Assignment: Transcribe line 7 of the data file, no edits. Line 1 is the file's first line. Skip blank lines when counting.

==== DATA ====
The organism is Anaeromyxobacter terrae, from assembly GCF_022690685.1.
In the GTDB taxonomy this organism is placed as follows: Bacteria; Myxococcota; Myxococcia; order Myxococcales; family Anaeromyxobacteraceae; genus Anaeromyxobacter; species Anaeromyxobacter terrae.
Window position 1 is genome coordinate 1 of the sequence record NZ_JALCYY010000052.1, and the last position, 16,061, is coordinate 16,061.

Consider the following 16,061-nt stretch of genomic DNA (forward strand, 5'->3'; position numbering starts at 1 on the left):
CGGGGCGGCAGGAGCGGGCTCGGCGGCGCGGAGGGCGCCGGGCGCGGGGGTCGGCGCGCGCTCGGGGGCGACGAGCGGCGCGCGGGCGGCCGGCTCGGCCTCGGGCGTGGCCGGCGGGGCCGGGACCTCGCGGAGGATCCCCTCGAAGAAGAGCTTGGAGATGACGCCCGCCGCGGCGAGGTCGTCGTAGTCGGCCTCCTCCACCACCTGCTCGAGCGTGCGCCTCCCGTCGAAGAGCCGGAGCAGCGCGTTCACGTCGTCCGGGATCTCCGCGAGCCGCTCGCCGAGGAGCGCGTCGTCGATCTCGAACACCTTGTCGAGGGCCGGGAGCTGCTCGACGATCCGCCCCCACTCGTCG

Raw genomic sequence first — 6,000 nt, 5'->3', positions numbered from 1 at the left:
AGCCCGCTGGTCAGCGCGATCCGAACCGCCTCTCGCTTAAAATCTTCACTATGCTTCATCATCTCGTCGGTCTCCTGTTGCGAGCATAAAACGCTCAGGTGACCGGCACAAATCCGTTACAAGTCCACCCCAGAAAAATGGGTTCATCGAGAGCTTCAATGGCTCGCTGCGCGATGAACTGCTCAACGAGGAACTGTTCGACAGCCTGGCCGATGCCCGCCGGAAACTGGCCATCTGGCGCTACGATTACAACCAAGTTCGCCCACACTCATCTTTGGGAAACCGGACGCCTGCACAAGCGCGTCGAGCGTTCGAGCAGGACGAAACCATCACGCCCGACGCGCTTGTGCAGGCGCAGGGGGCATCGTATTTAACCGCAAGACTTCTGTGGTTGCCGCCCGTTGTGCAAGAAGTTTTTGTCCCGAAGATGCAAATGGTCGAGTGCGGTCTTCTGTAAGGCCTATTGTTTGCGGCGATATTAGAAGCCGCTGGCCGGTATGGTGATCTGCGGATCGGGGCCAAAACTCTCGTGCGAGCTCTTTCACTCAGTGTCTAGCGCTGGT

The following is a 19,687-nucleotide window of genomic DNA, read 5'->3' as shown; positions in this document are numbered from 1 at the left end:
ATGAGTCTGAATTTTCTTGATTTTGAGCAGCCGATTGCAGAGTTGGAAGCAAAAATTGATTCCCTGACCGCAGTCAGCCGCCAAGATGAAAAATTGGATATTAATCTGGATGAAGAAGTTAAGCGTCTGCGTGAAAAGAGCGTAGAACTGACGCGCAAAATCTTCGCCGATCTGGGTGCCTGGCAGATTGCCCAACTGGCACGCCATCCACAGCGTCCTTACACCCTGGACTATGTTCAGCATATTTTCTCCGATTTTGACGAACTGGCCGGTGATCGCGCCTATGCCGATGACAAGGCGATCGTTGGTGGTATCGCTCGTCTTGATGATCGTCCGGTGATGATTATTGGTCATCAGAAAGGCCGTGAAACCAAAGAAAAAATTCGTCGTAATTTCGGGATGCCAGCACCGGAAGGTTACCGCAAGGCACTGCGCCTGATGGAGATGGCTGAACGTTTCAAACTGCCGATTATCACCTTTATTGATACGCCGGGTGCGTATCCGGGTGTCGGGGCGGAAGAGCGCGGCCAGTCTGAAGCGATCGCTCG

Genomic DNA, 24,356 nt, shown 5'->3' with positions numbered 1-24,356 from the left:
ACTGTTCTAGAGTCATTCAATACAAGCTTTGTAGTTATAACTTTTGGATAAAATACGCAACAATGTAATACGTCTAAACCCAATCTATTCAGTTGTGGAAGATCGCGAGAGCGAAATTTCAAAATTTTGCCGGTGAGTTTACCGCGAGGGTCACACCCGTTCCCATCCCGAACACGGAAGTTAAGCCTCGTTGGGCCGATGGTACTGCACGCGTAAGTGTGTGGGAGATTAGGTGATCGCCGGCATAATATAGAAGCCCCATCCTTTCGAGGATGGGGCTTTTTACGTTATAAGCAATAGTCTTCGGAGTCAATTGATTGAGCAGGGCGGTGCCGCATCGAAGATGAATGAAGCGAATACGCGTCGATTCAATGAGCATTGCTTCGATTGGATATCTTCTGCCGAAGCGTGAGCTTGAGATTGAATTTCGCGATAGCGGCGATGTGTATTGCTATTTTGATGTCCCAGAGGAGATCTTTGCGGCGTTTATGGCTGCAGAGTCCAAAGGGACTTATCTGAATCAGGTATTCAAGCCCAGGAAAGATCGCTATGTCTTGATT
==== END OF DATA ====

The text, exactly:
AGCCCGCTGGTCAGCGCGATCCGAACCGCCTCTCGCTTAAAATCTTCACTATGCTTCATCATCTCGTCGGTCTCCTGTTGCGAGCATAAAACGCTCAGGTGACCGGCACAAATCCGTTACAAGTCCACCCCAGAAAAATGGGTTCATCGAGAGCTTCAATGGCTCGCTGCGCGATGAACTGCTCAACGAGGAACTGTTCGACAGCCTGGCCGATGCCCGCCGGAAACTGGCCATCTGGCGCTACGATTACAACCAAGTTCGCCCACACTCATCTTTGGGAAACCGGACGCCTGCACAAGCGCGTCGAGCGTTCGAGCAGGACGAAACCATCACGCCCGACGCGCTTGTGCAGGCGCAGGGGGCATCGTATTTAACCGCAAGACTTCTGTGGTTGCCGCCCGTTGTGCAAGAAGTTTTTGTCCCGAAGATGCAAATGGTCGAGTGCGGTCTTCTGTAAGGCCTATTGTTTGCGGCGATATTAGAAGCCGCTGGCCGGTATGGTGATCTGCGGATCGGGGCCAAAACTCTCGTGCGAGCTCTTTCACTCAGTGTCTAGCGCTGGT